In designing a data model, you will sometimes find a model that should have a relation to itself. For example, you may want to store all users in a single database model, this situation can be modeled with self-joining associations. Self referential associations is used in many social-networking web apps, in which we create friends-join-table, a user can have many followers, and the user can follow many friends.
For my final project in Flatiron school “Therappoint”, an appointment-booking-app between therapy providers and clients, I used self joins to establish the relationship between providers and clients.
Next, I’ll explain how to establish the relationship from scratch.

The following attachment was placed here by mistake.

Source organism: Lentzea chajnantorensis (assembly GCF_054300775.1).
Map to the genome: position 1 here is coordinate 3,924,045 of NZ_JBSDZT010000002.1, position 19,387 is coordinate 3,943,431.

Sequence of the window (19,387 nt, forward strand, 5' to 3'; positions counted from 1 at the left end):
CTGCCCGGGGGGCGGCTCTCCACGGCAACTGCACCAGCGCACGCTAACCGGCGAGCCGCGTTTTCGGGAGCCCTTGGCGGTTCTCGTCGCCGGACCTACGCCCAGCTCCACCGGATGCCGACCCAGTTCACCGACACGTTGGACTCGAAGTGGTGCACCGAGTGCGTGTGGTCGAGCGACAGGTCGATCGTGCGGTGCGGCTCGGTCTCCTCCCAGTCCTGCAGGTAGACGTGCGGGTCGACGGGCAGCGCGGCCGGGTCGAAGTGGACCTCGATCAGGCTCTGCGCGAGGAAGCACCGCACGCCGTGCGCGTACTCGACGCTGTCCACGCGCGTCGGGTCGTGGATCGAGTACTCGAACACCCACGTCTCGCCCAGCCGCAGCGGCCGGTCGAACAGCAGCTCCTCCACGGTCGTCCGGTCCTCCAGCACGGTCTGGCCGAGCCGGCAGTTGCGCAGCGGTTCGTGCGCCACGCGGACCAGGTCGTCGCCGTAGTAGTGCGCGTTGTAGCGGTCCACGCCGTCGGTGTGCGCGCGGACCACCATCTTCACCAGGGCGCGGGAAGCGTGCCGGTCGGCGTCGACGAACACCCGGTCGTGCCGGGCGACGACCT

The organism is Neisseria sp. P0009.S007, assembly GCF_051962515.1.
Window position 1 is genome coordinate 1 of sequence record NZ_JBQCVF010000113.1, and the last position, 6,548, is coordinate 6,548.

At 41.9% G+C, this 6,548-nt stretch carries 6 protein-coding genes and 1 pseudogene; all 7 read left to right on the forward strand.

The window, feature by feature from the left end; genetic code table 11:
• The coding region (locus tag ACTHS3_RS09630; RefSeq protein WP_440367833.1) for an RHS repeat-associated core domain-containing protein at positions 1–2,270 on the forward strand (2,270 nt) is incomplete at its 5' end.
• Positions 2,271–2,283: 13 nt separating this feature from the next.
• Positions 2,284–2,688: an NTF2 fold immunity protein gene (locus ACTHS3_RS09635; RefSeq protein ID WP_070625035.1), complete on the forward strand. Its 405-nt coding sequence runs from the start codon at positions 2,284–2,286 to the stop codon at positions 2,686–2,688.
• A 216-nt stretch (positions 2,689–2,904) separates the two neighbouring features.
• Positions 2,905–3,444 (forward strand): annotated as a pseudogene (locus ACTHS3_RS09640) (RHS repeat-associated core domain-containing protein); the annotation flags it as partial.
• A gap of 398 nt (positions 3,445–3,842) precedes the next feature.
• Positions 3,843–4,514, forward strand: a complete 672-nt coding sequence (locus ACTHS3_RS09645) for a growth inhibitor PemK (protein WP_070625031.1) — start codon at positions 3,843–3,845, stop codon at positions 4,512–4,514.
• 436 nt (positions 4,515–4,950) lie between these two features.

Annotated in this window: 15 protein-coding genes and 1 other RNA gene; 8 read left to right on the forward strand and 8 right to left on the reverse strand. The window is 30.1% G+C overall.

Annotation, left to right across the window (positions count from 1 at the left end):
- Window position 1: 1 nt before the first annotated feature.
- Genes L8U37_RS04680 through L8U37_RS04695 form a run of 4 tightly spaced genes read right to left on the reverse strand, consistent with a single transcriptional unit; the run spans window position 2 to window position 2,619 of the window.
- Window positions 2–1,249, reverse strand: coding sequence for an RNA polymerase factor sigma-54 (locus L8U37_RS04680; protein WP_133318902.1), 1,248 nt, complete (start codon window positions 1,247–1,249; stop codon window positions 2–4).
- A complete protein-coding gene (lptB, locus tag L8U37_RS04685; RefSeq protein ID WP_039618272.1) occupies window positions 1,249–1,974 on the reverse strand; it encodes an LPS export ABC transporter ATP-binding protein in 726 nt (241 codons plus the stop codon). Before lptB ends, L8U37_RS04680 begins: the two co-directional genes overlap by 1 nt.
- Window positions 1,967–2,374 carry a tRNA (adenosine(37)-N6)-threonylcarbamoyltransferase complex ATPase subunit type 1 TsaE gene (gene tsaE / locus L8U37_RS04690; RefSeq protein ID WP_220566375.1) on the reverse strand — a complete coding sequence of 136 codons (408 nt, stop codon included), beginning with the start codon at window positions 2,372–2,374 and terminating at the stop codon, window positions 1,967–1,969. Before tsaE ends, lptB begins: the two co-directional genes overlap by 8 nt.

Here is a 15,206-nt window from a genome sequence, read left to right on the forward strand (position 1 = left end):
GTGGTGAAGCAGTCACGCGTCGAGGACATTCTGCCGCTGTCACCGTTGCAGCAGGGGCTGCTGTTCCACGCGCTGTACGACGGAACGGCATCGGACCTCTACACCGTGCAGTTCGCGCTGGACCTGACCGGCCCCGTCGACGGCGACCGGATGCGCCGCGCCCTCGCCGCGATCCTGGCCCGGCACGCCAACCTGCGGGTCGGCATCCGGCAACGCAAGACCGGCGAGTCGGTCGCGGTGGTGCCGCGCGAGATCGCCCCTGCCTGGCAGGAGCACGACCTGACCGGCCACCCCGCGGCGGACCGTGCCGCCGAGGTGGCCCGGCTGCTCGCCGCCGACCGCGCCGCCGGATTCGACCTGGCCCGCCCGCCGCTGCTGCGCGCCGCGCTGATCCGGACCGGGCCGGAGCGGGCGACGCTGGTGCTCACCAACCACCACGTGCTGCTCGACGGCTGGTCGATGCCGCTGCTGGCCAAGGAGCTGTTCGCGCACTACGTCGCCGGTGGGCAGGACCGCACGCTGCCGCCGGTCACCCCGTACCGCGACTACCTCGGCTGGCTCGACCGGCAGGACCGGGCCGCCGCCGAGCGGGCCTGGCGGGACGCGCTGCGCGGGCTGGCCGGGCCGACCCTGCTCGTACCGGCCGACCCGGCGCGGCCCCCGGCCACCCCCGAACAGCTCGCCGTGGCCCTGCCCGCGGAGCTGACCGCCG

For user table, we need to add all attributes for both providers and clients;
For join-table, in my case, it’ll be appointment table. First we don’t need to add foreign key column.
Before “rails db:migrate”, we need to write following in the models.
In line 2, I created the relationship that, “client” has many “provider_appointments”, (we can’t use has many “appointments”, otherwise appointment wouldn’t be able to differentiate appointments from different users), after “client” has many “provider_appointments”, we created the relationship between “client” and “providers”, a “client” has many “providers” through “provider_appointments”. The same, we created a “provider” has many “clients” through “client_appointments”.
The appointment model is simple.
Since the models are ready, now we could add foreign key for appointment table.
After finished above files, now we could “rails db:migrate”.
Let’s see what our schema looks like now.
To make sure it’s working, let’s test it!
At first, it seems a bit complicated, but as long as you getting the “naming” clear, it will get easier!